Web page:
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Two Black Louisville Photographers Reflect On Historic Year

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As thousands of people marched in the streets of Louisville to protest the police killing of Breonna Taylor, millions more watched the events unfold at home through cell phones and computer screens. The images that came from the protests provided clarity to a narrative muddled by opposing perspectives, and though many voices have been amplified through these events, the photographers who capture these images tend to let their photos do most of the talking.

Bud Dorsey is an accomplished photojournalist who has been documenting life in Louisville’s West End for over 50 years. His photographs have brought the reality of day-to-day life in West Louisville to a wider audience and provided documentation of the racial justice movements in Louisville from the 1960s to today.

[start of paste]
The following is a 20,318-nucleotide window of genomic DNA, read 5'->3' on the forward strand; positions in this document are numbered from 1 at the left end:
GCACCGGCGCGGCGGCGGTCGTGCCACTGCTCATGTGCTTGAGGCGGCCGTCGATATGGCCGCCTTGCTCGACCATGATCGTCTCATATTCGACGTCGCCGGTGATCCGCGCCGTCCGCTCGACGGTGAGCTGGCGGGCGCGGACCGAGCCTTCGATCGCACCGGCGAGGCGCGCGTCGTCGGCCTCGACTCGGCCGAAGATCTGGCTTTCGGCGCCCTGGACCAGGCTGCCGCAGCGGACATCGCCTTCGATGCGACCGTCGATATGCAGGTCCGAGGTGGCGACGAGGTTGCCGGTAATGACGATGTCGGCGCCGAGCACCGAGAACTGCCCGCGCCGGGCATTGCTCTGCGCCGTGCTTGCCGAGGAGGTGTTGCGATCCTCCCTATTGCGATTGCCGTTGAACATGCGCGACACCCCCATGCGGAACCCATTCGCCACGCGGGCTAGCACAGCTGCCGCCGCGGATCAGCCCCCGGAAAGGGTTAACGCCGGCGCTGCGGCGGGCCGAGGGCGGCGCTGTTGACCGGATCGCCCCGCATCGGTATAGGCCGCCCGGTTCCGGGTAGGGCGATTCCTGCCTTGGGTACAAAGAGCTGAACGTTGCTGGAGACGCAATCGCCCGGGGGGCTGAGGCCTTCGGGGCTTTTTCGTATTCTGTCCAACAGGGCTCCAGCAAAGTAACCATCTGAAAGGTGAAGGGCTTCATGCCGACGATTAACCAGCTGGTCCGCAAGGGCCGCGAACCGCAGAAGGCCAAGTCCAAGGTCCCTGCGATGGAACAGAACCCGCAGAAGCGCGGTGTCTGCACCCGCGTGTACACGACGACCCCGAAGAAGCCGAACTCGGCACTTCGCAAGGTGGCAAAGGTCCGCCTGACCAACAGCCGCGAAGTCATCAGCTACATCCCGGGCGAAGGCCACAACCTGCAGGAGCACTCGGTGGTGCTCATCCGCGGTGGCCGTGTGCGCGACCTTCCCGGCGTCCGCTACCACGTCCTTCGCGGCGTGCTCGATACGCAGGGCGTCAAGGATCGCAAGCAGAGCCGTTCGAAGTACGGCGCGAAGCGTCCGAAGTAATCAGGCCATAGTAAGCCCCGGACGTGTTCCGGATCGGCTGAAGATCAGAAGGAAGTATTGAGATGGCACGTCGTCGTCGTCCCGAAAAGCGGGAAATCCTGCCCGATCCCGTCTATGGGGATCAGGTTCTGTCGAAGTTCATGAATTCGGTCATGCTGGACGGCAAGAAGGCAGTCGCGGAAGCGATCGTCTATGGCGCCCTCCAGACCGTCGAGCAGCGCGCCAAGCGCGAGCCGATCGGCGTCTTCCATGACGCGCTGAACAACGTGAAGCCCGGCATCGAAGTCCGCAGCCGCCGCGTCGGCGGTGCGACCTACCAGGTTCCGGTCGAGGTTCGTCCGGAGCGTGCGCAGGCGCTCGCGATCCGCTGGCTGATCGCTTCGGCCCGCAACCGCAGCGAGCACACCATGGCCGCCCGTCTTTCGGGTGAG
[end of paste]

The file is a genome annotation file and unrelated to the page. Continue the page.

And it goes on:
Jon Cherry has only been pursuing a career in photography for a few years, but his striking images from the frontlines of Louisville’s racial justice movement have already been featured in Vanity Fair, Time, The New York Times and many others. Most recently he covered the insurrection at the United States Capitol for Getty Images.

Together, these two photographers have provided countless images from a historic and important year in Louisville. At the end of 2020, WFPL arranged a virtual meeting between the two of them to reflect on the events of the year and to put some of what they’ve witnessed into words.

 This is what they had to say.

Tyler is the photographer and videographer for LPM. Email Tyler at tfranklin@lpm.org